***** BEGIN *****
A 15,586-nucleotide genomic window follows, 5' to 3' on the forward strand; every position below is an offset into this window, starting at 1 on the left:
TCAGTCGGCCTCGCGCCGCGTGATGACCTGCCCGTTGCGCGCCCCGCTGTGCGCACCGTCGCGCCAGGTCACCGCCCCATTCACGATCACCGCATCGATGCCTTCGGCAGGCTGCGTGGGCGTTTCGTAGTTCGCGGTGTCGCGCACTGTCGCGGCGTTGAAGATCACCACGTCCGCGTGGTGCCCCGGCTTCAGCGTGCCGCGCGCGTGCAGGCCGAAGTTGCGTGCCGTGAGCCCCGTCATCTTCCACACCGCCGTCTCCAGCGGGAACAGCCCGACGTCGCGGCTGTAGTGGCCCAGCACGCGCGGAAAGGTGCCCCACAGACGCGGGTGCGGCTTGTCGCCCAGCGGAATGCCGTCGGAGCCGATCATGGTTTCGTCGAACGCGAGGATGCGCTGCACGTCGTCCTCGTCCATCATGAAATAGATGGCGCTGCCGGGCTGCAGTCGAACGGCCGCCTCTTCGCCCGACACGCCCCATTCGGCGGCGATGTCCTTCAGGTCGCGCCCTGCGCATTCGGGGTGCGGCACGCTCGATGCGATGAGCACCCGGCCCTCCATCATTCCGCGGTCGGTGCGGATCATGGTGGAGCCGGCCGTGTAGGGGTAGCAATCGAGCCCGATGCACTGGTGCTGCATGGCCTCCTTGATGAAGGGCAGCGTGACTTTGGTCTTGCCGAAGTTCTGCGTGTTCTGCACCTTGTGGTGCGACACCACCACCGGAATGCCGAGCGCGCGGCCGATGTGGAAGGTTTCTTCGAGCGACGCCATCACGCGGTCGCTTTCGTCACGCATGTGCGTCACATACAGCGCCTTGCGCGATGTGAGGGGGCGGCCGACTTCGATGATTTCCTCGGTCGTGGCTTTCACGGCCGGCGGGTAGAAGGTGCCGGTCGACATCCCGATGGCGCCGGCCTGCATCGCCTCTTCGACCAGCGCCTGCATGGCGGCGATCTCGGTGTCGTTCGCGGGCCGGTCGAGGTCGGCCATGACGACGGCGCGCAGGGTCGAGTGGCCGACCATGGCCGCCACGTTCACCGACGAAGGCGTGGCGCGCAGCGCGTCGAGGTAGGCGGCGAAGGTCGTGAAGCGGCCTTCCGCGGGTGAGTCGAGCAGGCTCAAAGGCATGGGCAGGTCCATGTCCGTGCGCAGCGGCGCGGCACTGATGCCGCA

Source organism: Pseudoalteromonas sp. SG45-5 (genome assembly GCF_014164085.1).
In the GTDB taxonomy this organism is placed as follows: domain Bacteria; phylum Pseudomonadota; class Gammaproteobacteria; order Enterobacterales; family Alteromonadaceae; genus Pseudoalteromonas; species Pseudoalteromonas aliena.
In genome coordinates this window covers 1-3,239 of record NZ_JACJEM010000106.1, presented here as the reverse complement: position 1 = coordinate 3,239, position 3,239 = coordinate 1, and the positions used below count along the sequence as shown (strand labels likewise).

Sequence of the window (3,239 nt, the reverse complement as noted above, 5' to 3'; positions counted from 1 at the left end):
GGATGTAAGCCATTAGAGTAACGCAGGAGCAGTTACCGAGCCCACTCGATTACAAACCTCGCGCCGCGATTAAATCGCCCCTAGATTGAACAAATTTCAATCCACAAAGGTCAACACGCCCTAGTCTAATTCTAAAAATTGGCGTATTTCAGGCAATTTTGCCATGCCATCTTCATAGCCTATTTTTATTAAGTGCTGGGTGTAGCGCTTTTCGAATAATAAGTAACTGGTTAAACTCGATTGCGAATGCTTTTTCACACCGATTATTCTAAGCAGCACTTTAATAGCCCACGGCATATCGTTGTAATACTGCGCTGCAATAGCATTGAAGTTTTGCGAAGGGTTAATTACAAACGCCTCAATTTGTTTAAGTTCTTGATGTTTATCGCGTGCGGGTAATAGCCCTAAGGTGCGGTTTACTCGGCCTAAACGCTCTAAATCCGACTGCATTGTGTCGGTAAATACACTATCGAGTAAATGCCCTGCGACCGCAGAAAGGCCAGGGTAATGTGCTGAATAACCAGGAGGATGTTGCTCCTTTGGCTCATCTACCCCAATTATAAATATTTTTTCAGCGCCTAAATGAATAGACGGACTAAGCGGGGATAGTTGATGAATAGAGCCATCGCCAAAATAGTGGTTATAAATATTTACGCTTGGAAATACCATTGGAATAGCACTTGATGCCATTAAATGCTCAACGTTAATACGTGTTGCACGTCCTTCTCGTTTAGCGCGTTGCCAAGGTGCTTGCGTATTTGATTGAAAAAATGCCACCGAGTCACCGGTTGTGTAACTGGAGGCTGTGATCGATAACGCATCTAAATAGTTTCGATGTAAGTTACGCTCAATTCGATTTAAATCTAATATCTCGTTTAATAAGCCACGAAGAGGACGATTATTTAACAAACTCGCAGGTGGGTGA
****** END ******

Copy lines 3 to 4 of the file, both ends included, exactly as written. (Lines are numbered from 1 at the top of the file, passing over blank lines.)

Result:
Source organism: Pseudoalteromonas sp. SG45-5 (genome assembly GCF_014164085.1).
In the GTDB taxonomy this organism is placed as follows: domain Bacteria; phylum Pseudomonadota; class Gammaproteobacteria; order Enterobacterales; family Alteromonadaceae; genus Pseudoalteromonas; species Pseudoalteromonas aliena.